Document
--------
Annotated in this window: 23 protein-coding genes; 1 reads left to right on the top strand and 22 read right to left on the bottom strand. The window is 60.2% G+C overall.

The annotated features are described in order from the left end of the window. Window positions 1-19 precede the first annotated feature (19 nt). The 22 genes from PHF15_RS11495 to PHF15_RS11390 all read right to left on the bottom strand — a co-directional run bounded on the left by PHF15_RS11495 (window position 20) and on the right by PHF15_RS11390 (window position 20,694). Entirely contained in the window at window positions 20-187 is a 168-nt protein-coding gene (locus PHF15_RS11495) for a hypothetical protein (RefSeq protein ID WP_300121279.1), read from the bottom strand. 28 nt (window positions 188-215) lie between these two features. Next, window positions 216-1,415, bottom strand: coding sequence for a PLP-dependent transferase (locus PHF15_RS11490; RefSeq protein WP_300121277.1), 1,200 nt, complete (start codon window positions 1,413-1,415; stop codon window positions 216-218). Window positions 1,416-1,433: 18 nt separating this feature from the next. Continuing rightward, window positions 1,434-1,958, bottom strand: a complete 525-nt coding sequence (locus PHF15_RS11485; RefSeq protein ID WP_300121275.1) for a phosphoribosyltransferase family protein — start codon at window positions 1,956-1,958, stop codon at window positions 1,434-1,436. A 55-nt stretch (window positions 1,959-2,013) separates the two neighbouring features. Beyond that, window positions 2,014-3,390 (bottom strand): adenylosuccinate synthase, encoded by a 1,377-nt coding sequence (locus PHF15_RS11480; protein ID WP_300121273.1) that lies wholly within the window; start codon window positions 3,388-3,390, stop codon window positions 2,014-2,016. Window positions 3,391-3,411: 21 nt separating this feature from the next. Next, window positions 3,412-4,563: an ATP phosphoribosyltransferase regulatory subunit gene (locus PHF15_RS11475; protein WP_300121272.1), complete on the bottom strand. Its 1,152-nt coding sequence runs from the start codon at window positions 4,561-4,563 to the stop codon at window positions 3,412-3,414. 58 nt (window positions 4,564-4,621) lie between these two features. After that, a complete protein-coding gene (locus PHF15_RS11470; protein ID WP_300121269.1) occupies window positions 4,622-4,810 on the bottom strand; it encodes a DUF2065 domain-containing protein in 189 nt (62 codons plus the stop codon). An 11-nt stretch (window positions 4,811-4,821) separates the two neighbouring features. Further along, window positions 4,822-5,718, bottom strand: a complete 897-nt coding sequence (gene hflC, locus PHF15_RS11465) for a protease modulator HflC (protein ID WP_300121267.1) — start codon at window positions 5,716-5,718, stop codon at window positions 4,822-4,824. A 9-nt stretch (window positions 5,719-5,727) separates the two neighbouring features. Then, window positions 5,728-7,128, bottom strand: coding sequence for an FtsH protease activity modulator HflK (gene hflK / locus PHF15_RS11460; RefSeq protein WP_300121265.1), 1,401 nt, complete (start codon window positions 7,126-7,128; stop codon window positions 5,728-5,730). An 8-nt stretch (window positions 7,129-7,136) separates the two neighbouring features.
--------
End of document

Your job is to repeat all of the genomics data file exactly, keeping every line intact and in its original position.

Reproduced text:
Annotated in this window: 23 protein-coding genes; 1 reads left to right on the top strand and 22 read right to left on the bottom strand. The window is 60.2% G+C overall.

The annotated features are described in order from the left end of the window. Window positions 1-19 precede the first annotated feature (19 nt). The 22 genes from PHF15_RS11495 to PHF15_RS11390 all read right to left on the bottom strand — a co-directional run bounded on the left by PHF15_RS11495 (window position 20) and on the right by PHF15_RS11390 (window position 20,694). Entirely contained in the window at window positions 20-187 is a 168-nt protein-coding gene (locus PHF15_RS11495) for a hypothetical protein (RefSeq protein ID WP_300121279.1), read from the bottom strand. 28 nt (window positions 188-215) lie between these two features. Next, window positions 216-1,415, bottom strand: coding sequence for a PLP-dependent transferase (locus PHF15_RS11490; RefSeq protein WP_300121277.1), 1,200 nt, complete (start codon window positions 1,413-1,415; stop codon window positions 216-218). Window positions 1,416-1,433: 18 nt separating this feature from the next. Continuing rightward, window positions 1,434-1,958, bottom strand: a complete 525-nt coding sequence (locus PHF15_RS11485; RefSeq protein ID WP_300121275.1) for a phosphoribosyltransferase family protein — start codon at window positions 1,956-1,958, stop codon at window positions 1,434-1,436. A 55-nt stretch (window positions 1,959-2,013) separates the two neighbouring features. Beyond that, window positions 2,014-3,390 (bottom strand): adenylosuccinate synthase, encoded by a 1,377-nt coding sequence (locus PHF15_RS11480; protein ID WP_300121273.1) that lies wholly within the window; start codon window positions 3,388-3,390, stop codon window positions 2,014-2,016. Window positions 3,391-3,411: 21 nt separating this feature from the next. Next, window positions 3,412-4,563: an ATP phosphoribosyltransferase regulatory subunit gene (locus PHF15_RS11475; protein WP_300121272.1), complete on the bottom strand. Its 1,152-nt coding sequence runs from the start codon at window positions 4,561-4,563 to the stop codon at window positions 3,412-3,414. 58 nt (window positions 4,564-4,621) lie between these two features. After that, a complete protein-coding gene (locus PHF15_RS11470; protein ID WP_300121269.1) occupies window positions 4,622-4,810 on the bottom strand; it encodes a DUF2065 domain-containing protein in 189 nt (62 codons plus the stop codon). An 11-nt stretch (window positions 4,811-4,821) separates the two neighbouring features. Further along, window positions 4,822-5,718, bottom strand: a complete 897-nt coding sequence (gene hflC, locus PHF15_RS11465) for a protease modulator HflC (protein ID WP_300121267.1) — start codon at window positions 5,716-5,718, stop codon at window positions 4,822-4,824. A 9-nt stretch (window positions 5,719-5,727) separates the two neighbouring features. Then, window positions 5,728-7,128, bottom strand: coding sequence for an FtsH protease activity modulator HflK (gene hflK / locus PHF15_RS11460; RefSeq protein WP_300121265.1), 1,401 nt, complete (start codon window positions 7,126-7,128; stop codon window positions 5,728-5,730). An 8-nt stretch (window positions 7,129-7,136) separates the two neighbouring features.